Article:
Dear all, I also want to comment on the recent bgPCA postings.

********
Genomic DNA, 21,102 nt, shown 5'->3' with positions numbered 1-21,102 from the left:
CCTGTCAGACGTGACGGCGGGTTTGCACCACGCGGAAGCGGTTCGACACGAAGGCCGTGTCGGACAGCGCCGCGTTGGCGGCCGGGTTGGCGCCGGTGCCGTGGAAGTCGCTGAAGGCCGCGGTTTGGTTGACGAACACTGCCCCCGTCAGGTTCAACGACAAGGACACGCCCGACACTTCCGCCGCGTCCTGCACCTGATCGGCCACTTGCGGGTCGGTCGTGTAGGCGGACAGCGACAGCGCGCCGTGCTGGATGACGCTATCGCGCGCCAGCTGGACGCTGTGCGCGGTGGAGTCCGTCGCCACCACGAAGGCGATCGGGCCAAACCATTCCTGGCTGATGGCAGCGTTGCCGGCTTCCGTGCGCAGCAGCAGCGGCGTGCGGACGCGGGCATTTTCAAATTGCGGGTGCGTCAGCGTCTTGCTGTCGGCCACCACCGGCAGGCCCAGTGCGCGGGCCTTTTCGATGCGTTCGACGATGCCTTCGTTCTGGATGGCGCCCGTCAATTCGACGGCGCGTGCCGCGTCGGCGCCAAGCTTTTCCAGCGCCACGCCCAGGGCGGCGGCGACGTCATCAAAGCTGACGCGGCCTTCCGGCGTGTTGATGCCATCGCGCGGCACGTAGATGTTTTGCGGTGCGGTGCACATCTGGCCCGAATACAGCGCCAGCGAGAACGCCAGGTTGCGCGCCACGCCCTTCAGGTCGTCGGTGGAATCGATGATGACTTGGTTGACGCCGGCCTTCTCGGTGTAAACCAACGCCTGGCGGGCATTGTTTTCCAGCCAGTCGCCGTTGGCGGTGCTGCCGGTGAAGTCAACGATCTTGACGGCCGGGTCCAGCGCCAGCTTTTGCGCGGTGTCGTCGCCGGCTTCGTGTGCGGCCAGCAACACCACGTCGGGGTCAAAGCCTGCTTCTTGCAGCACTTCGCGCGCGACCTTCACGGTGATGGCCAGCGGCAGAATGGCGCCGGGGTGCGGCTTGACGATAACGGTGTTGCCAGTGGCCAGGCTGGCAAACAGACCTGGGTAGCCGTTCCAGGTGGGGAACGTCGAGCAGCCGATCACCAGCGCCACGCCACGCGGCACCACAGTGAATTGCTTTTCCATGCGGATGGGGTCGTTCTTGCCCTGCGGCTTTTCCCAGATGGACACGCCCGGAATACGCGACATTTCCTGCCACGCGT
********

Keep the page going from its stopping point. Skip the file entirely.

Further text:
Andrea et al. and Fred are right that bgPCA produces ordination plots in which two or more groups are discriminated more (i.e., the groups overlap less) than they should, whenever p (number of variables) is large relative to n (sample size). Thanks Andrea for noticing that, or whoever figured it out first; it was not me, admittedly. In the case of samples from the same distribution (i.e., no "real" group differences), the samples can even appear to be distinct if p is larger than n. This phenomenon is much more severe in CVA than in bgPCA (as we showed in the 2011 paper), but we were not aware back then that it is also present in bgPCA. Please note that this does NOT mean that ALL results inferred from bgPCA are wrong, only those about group separation are biased; the relationship between group means in bgPCA is necessarily the same as in an ordinary PCA (but see below). I have two main comments and advices. 1) The simulations of identical independent noise for an increasing number of variables, as in Fred's current manuscript and in our 2011 paper, are not quite realistic because morphometric variables are highly correlated; the "real" degrees of freedom thus are much less than the number of variables. Put another way, if you set more and more landmarks on an sample of specimens, not every landmark introduces a new degree of freedom because its location may be predictable by the adjacent landmarks. Theoretically, there is a maximal number of degrees of freedoms in a given sample that reflects the actual spatial scale of the shape differences studied. If the given shape differences are captured well by the current landmark set, adding more landmarks will not add any further information and not increase the relevant degrees of freedom. For example, if shape variation comprises only affine shape variation (linear scaling and shearing), the relevant shape space has only two degrees of freedoms (two dimensions), regardless of how many landmarks were measured. As a result of this, most morphometric data, even those consisting of many landmarks, can be described well by a small number of principal components, as we all know. Ideally, these few PCs capture the "real" dimensionality of shape space (i.e., they are some rotation of the underlying factor structure), which is much less than the number of landmarks. In practice, the problem is that every landmarks entails some small independent measurement error, and hence the "cut-off" for the number of dimensions is not necessarily obvious. In the above example with only affine shape variation, for more than three landmarks there will still be more than two PCs with non-zero variance, but hopefully the first PCs are a good estimate of these non-affine components. Other methods than ordinary PCA may do a better job for this task, e.g. methods that take into account spatial scale, such as the spatially weighted relative warps in Bookstein's orange book or the relative intrinsic warps in Bookstein (2015). Blame Fred for these names ;-) Many multivariate statistical analyses - including bgPCA, CVA, relative PCA, and also the computation of shape distances or angles between shape trajectories, etc. - should be performed within this subspace (i.e., based on the first few PCs rather than on the original shape coordinates). bgPCA and CVA may be considered kinds of factor rotation within this subspace rather than methods of variable reduction. Hence, many of the problems described by Andrea et al. and Fred can be avoided by variable reduction (ordinary PCA) prior to bgPCA and related techniques. This requires a careful inspection of the scree plot and the corresponding PCs. The actual sample size must be large relative to the number of PCs retained (not necessarily relative to the number of landmarks). 2) Many applications of PCA or CVA aim to combine multiple analytical steps that are not necessarily commensurate: - Exploratory study of group mean differences - Relating multivariate mean differences across multiple groups by an ordination analysis - Discrimination analysis (studying if and to what degree groups overlap in their distribution of individual variation) - Perhaps even the estimation of a discrimination function, i.e., a combination of variables that maximally discriminates the groups. The value or burden of having many landmarks is different for each of these tasks. When "exploring" differences in average shape between groups, without strong prior expectations (i.e., without knowing where the signal is), it is clearly useful to measure as many landmarks as possible, as this increases spatial resolution. In contrast to Andrea, I think that "beautiful pictures" can be of value because morphology is a visual discipline, after all. For computing group means or shape regressions, p>n is no problem. The challenge in this step is to judge whether the observed differences are scientifically relevant, which may (but often does not) include the assessment of statistical significance. An excess of variables over cases can challenge statistical significance testing (multivariate parametric tests require full rank data and n>>p; for shape coordinates this ALWAYS requires dimension reduction, even for three landmarks). Only if group means really differ, it makes sense to relate multivariate group mean differences by an ordination analysis. This requires an interpretable metric (a "distance" function such as Procrustes distance), which is itself challenging and can constrain the geometric structures that are interpretable (e.g., Mitteroecker & Huttegger 2009, Huttegger & Mitteroecker 2011). Technically, this step sets no limits to the number of variables, but for normally distributed variables the expected value of a Euclidean distance increases linearly with the square root of the number of variables (chi distribution). This is no problem per se, but for small signals and many variables, the summed noise in the many landmarks can dominate the small signal. Also, this leads to a somewhat paradoxical situation: even if for each variable the estimated sample average is close to the population mean, the Euclidean distance between the multivariate sample average and the multivariate population mean increases with p. This relationship is also the reason why bgPC scores show too much group separation if p is large: the more variables, the larger the distance between group means, even though the within-group variances stay the same (for two groups, the squared Mahalanobis distance for the bgPC is approx. 2p/n). Perhaps more important than the _number_ of variables is the spatial distribution of landmarks on the organism. E.g., structures covered by many landmarks more strongly affect the multivariate distance than structures covered by less landmarks. Semilandmarks may or may not be helpful in this regard for a comprehensive coverage of organisms. Discrimination analysis (DA) aims at assessing the success of classification. Classification and discrimination require the estimation of variance for every linear combination of the variables and thus n>>p (in most multivariate settings, this implies prior variable reduction). Reliable DA also requires a cross-validation approach and cannot be inferred without bias from a standard ordination analysis: PCA tends to underestimate classification success (group separation), whereas bgPCA, and even more so CVA, tends to overestimate it. DA can be considered an exploratory approach, but it makes only sense if group means are known to differ. Discriminant function analysis (DFA), and its extension to multiple groups (CVA), estimate linear combinations of the measured variables that _maximize_ group separation and, hence, classification success. This goes beyond the exploratory analysis of group differences and not necessarily needs to be combined with an ordination analysis. Classically, it is used to derive a simple linear combination of the variables for efficient classification. It is well known for these methods that the within-sample classification success is a highly biased estimate of the out-of-sample classification success; hence the need for cross-validation. No single method can do all these steps well. The choice of method and also the choice of landmarks really depend on the biological question and the prior knowledge or hypotheses. If discrimination or classification is the primary aim, cross-validation is indispensable; an ordination analysis is not sufficient, perhaps not even necessary. If the signal (morphological difference) is known prior to the analysis, not many landmarks are necessary. Without any prior expectation, a dense landmark set may be necessary to explore shape variation. But this sets fundamental limits to studies of discrimination and classification; there is a kind of "uncertainty principle": for a given sample size, you cannot observe arbitrarily high spatial resolution (number of variables) and the exact discrimination of groups (classification success) at the same time. Best, Philipp M. -- MORPHMET may be accessed via its webpage at http://www.morphometrics.org --- You received this message because you are subscribed to the Google Groups "MORPHMET" group. To unsubscribe from this group and stop receiving emails from it, send an email to morphmet+unsubscr...@morphometrics.org.